How to Properly Adjust the Truss Rod

This only applies to Yamaha FG’s (made 1966-1981) with the adjustment in the headstock. The necks on vintage Yamaha’s are old and hard, you can’t just crank on the truss rod nut to adjust the neck relief, the wood won’t bend without a fight, and you will bury the nut into the neck (and run out of adjustment) or possibly strip or break the truss rod. I loosen the truss rod nut, and use a custom back bowing block (made from a 2×4), and a screw clamp (with a cork pad to protect the back of the neck) to back bow the neck 3/16”, then tighten the truss rod nut, and remove the clamp & block. The guitar must be tuned to pitch before starting. The block has slots in the face to allow it to be used without removing the strings. When the clamp is released the neck should stay just slightly back bowed and will require a slight release of the truss rod nut to get a little neck relief.

Tools required for truss rod adjustment:
1. A Yamaha truss rod wrench. I’ve made a drawing of the wrench and did a search but wasn’t able to find an exact match.  I will look some more.  The length is critical to be able to fit it in the pocket in the headstock.  YAMAHA TRUSS ROD WRENCH PDF

2. A back bowing block.  NECK BACK BOWING BLOCK PDF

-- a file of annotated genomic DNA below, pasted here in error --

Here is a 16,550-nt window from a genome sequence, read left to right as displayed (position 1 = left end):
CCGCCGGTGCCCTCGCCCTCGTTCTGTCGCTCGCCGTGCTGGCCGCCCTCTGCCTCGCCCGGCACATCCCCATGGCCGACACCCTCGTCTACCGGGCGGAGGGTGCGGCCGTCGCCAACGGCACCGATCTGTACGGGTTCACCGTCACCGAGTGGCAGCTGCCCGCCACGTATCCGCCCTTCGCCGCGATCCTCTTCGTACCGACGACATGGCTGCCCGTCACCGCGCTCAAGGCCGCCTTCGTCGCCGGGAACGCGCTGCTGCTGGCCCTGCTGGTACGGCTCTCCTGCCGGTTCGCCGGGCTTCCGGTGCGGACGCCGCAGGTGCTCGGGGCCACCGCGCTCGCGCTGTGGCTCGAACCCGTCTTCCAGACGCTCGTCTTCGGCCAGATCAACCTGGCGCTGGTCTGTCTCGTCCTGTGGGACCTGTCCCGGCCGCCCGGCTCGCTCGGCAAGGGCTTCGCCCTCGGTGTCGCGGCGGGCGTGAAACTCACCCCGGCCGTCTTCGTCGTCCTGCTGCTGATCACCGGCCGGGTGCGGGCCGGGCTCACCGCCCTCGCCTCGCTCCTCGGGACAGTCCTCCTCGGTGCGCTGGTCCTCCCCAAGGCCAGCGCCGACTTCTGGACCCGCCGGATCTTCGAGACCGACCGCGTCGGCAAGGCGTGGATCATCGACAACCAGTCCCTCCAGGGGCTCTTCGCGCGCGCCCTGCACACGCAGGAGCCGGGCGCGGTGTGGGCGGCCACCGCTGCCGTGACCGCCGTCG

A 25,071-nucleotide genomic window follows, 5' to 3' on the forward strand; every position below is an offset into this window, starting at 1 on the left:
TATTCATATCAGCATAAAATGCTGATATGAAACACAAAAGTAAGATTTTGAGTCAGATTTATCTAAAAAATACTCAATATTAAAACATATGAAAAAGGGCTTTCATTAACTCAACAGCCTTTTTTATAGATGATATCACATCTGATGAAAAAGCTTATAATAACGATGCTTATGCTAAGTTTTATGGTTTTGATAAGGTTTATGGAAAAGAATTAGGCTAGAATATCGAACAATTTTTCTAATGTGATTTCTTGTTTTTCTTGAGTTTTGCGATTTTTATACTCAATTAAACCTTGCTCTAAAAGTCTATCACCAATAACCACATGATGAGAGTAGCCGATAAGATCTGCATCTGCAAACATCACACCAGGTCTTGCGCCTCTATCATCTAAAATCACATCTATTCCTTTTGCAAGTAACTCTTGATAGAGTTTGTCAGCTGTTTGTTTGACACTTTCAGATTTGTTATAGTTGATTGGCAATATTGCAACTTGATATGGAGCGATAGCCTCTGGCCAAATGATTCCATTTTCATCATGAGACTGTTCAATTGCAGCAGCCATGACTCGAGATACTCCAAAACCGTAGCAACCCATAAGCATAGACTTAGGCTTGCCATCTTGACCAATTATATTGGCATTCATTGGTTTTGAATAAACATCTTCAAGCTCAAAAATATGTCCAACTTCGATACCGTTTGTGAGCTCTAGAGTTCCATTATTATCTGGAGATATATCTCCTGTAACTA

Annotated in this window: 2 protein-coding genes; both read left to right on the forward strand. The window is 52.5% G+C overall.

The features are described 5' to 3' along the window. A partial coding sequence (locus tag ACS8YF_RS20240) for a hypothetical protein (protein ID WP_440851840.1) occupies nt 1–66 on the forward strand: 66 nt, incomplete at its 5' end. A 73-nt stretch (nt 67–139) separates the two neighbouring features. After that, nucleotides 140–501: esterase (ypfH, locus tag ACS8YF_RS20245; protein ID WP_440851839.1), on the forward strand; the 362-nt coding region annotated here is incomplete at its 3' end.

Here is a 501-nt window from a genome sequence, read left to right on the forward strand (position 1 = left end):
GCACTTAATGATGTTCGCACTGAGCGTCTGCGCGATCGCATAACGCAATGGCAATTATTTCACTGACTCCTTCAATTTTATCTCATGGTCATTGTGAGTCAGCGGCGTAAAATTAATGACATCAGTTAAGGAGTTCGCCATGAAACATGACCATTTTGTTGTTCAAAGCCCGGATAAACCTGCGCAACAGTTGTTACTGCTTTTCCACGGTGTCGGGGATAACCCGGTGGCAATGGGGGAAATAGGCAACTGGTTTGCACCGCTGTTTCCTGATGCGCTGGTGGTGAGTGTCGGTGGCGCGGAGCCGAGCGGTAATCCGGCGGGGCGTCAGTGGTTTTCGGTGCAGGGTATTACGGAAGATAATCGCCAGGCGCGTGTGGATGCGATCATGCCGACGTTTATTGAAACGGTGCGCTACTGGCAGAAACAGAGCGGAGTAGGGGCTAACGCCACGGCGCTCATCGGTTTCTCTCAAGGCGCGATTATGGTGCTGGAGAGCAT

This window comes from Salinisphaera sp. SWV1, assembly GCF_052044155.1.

3. A screw type bar clamp. (A squeeze clamp won’t have enough pressure.)

4. A small cork pad. (To protect the back of the neck.)

5. A steel 6” scale graduated in 32nds to check the back bow.

6. A 24” straight edge to check the neck projection to the nut.

Here’s a picture of the block being used on my FG-300.

A few pictures of the back bowing block.



THE PROCEDURE:
If you haven’t already, remove the screws holding the truss rod nut cover to the headstock. This can sometimes be difficult because the 2 front screw can be directly under a string. You may have to loosen the string. If the screw is stripped in the wood, get something under the head of the screw to provide upward pressure while unscrewing.

Positioning the block is critical. Normally the block is placed at the first fret. Sometimes the bow in the neck is farther up the neck and requires positioning the block farther up the neck.

With the block in position (be sure none of the strings are pinched under the block), place a piece of cork on the fixed lower pad of the clamp and position the clamp halfway between the gap in the block (about the 4th fret). Be sure the block and clamp are central to the neck, otherwise the clamp can slip off the back of the neck.

Tighten the clamp until there is a 3/16” back bow, measured with a straight edge at the nut. There must be enough back bow, otherwise when you remove the clamp the neck will spring back to a forward bow. NOTE – A 12 string neck (such as a FG-230) is thicker and stiffer than a 6 string neck. I use 2 clamps (one on each side) on them and it’s still extremely difficult to back bow the neck. NOTE – If the guitar requires a neck reset it’s possible (before back bowing) the straight edge may only contact at the first and last frets. You may need to use a 12” straight edge to check the back bow.

Tighten the truss rod nut (just beyond snug) with the truss rod wrench.

Remove the clamp and block. Retune the guitar and verify the neck relief. If done properly, there should be a slight back bow, requiring a slight release of the truss rod nut to set the proper neck relief.